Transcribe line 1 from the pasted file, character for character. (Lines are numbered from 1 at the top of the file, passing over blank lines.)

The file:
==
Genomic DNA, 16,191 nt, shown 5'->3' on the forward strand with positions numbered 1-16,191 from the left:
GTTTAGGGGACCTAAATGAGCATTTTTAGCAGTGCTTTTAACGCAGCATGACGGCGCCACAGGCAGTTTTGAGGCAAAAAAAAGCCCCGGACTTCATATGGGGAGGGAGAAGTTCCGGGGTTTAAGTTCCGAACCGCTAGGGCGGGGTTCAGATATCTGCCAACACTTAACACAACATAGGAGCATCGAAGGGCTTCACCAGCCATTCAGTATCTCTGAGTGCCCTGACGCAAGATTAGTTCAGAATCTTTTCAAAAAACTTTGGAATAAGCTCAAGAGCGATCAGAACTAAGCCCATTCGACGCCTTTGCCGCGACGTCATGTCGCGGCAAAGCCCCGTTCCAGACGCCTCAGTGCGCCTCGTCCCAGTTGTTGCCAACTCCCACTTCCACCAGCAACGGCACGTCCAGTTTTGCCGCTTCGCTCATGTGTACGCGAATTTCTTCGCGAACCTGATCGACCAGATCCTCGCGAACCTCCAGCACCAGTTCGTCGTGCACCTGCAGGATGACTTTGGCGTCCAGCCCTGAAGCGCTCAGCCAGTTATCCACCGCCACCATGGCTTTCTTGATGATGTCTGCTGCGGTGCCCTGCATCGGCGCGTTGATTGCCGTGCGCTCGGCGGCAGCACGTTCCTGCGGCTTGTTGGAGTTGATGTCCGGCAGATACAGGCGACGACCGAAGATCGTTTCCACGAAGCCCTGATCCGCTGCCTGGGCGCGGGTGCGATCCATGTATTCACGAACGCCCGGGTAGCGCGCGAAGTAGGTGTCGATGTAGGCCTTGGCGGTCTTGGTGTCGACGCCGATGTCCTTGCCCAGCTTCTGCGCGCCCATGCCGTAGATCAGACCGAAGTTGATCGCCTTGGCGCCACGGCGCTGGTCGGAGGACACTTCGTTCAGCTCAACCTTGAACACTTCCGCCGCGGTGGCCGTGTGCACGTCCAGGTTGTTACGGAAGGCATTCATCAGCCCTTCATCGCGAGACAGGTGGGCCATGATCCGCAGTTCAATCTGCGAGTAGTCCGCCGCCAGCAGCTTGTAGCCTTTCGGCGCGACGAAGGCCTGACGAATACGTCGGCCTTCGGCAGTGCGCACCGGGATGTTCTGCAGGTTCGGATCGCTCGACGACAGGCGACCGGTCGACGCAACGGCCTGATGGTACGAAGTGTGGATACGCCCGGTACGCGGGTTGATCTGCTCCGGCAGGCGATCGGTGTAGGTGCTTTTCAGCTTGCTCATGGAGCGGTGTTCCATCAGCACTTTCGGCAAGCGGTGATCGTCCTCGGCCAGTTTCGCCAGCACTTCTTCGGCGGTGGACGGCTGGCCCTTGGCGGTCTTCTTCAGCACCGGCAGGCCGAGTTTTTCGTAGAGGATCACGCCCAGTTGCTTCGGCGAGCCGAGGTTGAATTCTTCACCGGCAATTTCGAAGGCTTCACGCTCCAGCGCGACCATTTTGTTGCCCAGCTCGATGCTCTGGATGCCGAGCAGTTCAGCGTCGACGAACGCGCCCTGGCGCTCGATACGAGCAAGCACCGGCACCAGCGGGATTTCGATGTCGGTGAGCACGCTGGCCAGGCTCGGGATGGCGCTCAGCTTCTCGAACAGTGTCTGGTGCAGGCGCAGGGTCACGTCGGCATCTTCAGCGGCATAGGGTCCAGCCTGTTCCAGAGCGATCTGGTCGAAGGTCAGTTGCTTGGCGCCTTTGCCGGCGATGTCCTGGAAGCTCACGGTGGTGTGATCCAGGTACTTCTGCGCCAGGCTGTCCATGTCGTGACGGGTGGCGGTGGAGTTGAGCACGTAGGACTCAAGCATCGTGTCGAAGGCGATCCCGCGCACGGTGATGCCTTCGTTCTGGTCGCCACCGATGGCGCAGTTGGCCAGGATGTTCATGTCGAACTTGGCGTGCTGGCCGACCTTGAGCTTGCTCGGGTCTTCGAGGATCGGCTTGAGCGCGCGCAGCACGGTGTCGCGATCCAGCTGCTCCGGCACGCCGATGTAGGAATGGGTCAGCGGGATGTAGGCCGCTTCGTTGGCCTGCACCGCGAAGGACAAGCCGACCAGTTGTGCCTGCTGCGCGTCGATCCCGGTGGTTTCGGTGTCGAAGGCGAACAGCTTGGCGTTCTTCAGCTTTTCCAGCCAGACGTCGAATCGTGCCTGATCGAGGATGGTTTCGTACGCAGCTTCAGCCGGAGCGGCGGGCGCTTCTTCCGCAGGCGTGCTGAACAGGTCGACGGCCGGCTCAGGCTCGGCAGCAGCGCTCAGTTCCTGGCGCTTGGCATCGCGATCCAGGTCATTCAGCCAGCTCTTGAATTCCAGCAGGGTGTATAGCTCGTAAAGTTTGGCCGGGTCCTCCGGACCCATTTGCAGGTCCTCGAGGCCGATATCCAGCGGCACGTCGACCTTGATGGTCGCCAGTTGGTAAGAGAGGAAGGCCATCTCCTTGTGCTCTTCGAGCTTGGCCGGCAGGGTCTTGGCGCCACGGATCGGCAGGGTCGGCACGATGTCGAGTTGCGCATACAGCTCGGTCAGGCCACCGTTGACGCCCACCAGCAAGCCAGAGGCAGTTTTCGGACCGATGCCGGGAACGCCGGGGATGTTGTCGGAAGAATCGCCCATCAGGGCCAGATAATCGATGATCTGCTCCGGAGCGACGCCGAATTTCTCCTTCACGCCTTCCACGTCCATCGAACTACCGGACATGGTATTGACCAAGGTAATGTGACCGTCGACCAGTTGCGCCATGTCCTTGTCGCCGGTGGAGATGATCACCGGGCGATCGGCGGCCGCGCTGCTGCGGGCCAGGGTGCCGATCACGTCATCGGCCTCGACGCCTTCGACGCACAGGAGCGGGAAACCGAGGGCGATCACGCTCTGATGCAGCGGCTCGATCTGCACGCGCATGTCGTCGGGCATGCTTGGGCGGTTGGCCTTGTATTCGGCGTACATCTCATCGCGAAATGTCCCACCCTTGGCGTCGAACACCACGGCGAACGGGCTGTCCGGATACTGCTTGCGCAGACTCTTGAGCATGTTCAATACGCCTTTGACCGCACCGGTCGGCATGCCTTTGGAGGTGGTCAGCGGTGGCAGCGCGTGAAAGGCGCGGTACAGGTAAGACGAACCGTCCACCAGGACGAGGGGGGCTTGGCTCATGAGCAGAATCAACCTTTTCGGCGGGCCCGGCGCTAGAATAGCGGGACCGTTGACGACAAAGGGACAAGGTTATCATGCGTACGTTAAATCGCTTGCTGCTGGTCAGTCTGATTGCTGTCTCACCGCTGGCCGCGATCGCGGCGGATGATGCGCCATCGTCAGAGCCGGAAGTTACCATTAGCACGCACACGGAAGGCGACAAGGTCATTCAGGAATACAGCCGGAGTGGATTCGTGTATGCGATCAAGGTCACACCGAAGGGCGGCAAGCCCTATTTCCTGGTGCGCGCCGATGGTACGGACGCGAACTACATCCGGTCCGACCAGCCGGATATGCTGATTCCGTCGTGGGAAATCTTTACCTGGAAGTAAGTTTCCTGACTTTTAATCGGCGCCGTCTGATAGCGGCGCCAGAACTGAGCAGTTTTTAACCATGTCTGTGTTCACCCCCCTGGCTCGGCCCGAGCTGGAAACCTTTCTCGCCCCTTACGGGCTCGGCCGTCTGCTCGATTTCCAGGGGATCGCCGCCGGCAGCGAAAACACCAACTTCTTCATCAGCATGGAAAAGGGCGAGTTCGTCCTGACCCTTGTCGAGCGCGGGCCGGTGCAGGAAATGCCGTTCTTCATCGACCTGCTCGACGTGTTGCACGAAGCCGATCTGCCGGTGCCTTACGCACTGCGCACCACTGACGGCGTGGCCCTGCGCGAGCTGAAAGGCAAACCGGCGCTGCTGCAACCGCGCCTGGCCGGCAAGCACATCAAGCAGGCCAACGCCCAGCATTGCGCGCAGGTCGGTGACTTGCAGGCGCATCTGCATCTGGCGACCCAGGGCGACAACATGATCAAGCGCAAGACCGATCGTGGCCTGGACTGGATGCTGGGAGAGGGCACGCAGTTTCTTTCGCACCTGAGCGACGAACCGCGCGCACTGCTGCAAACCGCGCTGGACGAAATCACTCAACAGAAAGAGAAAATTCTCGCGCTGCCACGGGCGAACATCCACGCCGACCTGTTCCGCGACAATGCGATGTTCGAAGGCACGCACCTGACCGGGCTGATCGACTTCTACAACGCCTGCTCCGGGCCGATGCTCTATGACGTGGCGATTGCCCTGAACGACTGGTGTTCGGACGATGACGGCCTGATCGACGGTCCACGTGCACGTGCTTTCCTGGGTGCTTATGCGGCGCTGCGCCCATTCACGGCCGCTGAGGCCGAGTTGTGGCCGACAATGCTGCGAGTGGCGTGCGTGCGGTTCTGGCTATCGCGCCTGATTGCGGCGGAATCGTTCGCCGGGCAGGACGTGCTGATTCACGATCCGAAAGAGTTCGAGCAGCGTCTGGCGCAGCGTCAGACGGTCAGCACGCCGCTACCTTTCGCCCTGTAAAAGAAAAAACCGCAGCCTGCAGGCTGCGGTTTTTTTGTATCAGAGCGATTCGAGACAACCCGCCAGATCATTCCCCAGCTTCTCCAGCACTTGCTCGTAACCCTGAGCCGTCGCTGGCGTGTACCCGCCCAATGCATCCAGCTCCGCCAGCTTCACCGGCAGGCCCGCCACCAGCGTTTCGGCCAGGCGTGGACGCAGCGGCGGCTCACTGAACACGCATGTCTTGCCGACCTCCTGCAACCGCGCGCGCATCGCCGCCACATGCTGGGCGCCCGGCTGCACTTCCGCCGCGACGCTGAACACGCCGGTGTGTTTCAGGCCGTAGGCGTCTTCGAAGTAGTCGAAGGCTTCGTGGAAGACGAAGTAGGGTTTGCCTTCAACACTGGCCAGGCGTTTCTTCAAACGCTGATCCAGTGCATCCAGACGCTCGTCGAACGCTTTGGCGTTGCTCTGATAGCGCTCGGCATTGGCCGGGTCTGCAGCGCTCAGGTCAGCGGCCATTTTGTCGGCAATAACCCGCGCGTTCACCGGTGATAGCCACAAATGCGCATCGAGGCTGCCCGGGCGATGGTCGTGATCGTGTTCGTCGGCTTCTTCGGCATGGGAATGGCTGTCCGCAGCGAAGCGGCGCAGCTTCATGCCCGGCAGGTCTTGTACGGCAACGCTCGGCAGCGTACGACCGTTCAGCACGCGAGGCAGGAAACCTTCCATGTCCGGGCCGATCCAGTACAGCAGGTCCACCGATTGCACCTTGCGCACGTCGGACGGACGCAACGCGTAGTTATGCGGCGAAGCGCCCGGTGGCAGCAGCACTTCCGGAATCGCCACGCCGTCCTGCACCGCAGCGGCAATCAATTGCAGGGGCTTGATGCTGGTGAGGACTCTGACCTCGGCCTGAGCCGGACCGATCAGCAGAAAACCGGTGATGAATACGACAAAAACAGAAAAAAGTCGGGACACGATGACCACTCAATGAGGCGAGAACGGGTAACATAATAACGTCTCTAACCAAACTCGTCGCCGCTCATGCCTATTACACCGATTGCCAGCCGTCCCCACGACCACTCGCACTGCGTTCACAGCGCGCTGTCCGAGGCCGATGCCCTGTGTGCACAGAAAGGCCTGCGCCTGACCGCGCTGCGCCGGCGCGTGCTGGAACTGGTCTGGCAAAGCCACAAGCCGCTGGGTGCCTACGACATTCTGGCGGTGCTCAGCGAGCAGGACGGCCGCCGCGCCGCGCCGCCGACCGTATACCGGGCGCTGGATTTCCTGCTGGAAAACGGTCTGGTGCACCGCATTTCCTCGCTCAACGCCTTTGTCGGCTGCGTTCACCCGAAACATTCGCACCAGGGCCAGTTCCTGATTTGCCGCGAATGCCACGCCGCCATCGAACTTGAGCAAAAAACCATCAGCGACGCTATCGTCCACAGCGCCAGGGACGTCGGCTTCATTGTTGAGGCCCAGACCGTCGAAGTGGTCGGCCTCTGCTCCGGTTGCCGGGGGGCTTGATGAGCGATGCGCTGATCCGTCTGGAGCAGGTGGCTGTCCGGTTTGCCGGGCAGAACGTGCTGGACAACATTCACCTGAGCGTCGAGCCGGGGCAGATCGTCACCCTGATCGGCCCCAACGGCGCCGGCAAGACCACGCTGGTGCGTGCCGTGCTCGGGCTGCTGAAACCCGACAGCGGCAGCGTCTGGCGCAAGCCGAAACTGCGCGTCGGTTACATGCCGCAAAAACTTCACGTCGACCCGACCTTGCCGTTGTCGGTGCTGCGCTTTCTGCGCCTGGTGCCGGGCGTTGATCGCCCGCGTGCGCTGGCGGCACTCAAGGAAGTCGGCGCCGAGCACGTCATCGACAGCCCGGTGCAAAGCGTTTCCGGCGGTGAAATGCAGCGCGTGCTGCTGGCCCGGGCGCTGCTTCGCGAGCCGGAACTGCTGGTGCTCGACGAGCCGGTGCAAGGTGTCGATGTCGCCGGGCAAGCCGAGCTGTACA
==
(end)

Genomic DNA, 16,191 nt, shown 5'->3' on the forward strand with positions numbered 1-16,191 from the left: